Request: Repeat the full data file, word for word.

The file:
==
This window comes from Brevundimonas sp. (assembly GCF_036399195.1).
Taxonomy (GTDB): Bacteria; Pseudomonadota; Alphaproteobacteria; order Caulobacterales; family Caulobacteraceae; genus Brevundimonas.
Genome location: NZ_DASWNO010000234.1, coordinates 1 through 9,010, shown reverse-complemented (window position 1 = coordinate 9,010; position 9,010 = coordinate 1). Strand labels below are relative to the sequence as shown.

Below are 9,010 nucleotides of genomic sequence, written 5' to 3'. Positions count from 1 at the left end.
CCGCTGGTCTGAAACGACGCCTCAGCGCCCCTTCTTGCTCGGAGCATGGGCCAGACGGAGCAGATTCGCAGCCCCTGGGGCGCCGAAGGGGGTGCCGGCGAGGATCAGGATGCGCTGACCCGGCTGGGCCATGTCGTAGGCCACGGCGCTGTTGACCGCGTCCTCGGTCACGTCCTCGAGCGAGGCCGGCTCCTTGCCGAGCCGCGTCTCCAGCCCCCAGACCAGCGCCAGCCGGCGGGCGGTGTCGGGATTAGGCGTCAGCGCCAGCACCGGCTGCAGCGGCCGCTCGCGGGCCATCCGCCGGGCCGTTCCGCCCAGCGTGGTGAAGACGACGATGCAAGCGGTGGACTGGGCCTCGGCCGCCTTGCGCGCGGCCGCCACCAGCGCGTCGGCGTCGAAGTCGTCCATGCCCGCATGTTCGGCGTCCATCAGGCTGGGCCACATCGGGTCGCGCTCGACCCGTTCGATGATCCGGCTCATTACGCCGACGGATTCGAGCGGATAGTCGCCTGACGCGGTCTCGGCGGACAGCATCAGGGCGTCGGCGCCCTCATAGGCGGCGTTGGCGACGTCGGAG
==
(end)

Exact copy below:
This window comes from Brevundimonas sp. (assembly GCF_036399195.1).
Taxonomy (GTDB): Bacteria; Pseudomonadota; Alphaproteobacteria; order Caulobacterales; family Caulobacteraceae; genus Brevundimonas.
Genome location: NZ_DASWNO010000234.1, coordinates 1 through 9,010, shown reverse-complemented (window position 1 = coordinate 9,010; position 9,010 = coordinate 1). Strand labels below are relative to the sequence as shown.

Below are 9,010 nucleotides of genomic sequence, written 5' to 3'. Positions count from 1 at the left end.
CCGCTGGTCTGAAACGACGCCTCAGCGCCCCTTCTTGCTCGGAGCATGGGCCAGACGGAGCAGATTCGCAGCCCCTGGGGCGCCGAAGGGGGTGCCGGCGAGGATCAGGATGCGCTGACCCGGCTGGGCCATGTCGTAGGCCACGGCGCTGTTGACCGCGTCCTCGGTCACGTCCTCGAGCGAGGCCGGCTCCTTGCCGAGCCGCGTCTCCAGCCCCCAGACCAGCGCCAGCCGGCGGGCGGTGTCGGGATTAGGCGTCAGCGCCAGCACCGGCTGCAGCGGCCGCTCGCGGGCCATCCGCCGGGCCGTTCCGCCCAGCGTGGTGAAGACGACGATGCAAGCGGTGGACTGGGCCTCGGCCGCCTTGCGCGCGGCCGCCACCAGCGCGTCGGCGTCGAAGTCGTCCATGCCCGCATGTTCGGCGTCCATCAGGCTGGGCCACATCGGGTCGCGCTCGACCCGTTCGATGATCCGGCTCATTACGCCGACGGATTCGAGCGGATAGTCGCCTGACGCGGTCTCGGCGGACAGCATCAGGGCGTCGGCGCCCTCATAGGCGGCGTTGGCGACGTCGGAG